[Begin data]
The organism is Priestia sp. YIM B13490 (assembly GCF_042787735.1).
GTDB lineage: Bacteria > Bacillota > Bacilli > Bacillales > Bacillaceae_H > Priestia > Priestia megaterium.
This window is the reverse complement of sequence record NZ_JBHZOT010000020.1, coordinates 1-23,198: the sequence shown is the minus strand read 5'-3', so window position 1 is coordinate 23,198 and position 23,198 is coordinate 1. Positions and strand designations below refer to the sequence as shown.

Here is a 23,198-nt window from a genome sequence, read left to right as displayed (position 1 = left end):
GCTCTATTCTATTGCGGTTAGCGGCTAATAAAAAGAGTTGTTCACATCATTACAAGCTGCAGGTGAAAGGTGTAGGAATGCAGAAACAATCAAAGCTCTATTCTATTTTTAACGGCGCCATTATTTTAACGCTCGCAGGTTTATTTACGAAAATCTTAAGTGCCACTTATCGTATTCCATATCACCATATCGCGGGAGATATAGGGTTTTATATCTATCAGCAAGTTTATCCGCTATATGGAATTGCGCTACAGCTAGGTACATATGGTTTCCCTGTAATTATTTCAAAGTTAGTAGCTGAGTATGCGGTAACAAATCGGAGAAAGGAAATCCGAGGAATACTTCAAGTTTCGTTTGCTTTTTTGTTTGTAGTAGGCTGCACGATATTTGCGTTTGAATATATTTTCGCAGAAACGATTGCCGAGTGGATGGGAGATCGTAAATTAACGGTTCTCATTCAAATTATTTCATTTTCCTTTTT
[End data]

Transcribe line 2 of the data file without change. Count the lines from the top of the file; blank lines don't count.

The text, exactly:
GTDB lineage: Bacteria > Bacillota > Bacilli > Bacillales > Bacillaceae_H > Priestia > Priestia megaterium.